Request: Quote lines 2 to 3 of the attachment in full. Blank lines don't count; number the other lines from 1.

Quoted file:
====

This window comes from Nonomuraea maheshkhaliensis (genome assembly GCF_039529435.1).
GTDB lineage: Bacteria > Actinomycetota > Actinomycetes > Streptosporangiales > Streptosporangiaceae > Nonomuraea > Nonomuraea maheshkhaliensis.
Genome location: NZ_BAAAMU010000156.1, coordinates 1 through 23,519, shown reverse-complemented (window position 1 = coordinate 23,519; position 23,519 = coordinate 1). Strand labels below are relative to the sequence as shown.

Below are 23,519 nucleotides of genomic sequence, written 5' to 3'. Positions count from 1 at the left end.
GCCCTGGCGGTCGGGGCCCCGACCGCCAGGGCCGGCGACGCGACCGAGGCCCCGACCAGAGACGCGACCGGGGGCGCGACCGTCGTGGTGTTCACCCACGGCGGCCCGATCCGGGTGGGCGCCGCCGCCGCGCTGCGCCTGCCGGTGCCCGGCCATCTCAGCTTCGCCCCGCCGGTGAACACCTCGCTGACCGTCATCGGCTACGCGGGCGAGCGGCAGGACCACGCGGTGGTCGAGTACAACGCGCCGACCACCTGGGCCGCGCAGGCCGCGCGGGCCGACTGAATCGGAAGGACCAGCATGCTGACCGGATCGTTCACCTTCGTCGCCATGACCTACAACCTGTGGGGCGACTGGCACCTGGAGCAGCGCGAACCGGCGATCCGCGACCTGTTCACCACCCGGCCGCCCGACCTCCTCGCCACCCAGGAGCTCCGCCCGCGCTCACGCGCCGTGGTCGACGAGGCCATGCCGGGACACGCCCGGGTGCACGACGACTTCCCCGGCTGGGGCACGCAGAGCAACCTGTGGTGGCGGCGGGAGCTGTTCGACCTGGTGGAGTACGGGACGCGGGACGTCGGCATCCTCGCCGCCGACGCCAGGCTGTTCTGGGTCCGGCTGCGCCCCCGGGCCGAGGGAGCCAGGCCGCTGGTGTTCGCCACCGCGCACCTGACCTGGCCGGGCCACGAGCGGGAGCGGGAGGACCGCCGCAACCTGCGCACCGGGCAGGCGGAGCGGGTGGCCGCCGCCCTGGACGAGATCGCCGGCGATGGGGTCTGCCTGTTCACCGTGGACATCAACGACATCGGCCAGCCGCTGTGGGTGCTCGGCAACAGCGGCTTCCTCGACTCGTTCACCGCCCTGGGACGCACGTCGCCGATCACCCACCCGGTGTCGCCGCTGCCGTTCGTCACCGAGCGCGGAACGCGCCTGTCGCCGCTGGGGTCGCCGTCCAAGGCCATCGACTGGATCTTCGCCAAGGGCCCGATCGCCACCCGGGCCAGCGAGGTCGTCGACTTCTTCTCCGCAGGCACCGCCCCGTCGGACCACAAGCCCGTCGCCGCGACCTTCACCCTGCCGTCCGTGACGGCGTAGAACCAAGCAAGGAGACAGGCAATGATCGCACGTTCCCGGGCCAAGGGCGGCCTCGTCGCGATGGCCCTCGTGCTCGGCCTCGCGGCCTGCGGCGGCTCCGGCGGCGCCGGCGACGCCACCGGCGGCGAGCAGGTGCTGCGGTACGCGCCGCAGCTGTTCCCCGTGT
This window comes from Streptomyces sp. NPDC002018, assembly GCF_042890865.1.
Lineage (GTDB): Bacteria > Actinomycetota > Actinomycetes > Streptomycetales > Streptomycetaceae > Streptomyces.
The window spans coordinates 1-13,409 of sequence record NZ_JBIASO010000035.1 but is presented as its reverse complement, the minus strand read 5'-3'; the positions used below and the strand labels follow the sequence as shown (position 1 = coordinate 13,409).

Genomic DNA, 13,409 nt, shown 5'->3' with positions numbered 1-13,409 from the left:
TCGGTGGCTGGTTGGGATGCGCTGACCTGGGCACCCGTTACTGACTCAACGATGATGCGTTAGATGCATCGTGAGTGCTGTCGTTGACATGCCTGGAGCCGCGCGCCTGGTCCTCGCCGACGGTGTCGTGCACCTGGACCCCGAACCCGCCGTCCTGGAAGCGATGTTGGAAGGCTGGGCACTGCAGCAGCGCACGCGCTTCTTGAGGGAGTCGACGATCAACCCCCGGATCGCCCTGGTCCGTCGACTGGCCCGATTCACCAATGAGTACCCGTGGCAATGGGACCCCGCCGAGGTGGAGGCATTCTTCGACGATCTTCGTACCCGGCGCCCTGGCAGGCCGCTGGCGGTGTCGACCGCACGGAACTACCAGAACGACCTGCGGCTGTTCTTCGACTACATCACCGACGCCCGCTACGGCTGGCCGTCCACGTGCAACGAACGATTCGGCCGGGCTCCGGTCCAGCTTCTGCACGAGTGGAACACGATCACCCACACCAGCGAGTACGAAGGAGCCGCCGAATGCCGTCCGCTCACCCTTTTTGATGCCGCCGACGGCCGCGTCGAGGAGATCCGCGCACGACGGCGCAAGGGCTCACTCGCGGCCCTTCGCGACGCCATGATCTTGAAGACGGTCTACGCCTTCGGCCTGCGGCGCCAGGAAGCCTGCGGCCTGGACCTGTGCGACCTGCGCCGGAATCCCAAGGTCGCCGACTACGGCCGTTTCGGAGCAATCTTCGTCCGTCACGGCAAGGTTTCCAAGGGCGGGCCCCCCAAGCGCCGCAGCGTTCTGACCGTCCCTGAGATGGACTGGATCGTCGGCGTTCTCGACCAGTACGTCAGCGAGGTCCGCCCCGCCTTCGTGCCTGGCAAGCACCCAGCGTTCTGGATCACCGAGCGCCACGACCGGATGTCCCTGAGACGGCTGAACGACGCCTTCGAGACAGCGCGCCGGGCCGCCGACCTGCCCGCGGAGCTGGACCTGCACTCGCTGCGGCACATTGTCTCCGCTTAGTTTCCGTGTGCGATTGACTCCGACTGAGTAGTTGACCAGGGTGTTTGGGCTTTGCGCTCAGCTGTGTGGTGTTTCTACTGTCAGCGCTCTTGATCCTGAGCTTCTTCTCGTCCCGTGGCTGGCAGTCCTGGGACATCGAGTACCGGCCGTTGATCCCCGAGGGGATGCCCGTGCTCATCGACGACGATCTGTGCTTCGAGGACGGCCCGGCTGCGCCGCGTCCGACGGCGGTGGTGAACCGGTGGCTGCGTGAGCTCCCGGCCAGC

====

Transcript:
GTDB lineage: Bacteria > Actinomycetota > Actinomycetes > Streptosporangiales > Streptosporangiaceae > Nonomuraea > Nonomuraea maheshkhaliensis.
Genome location: NZ_BAAAMU010000156.1, coordinates 1 through 23,519, shown reverse-complemented (window position 1 = coordinate 23,519; position 23,519 = coordinate 1). Strand labels below are relative to the sequence as shown.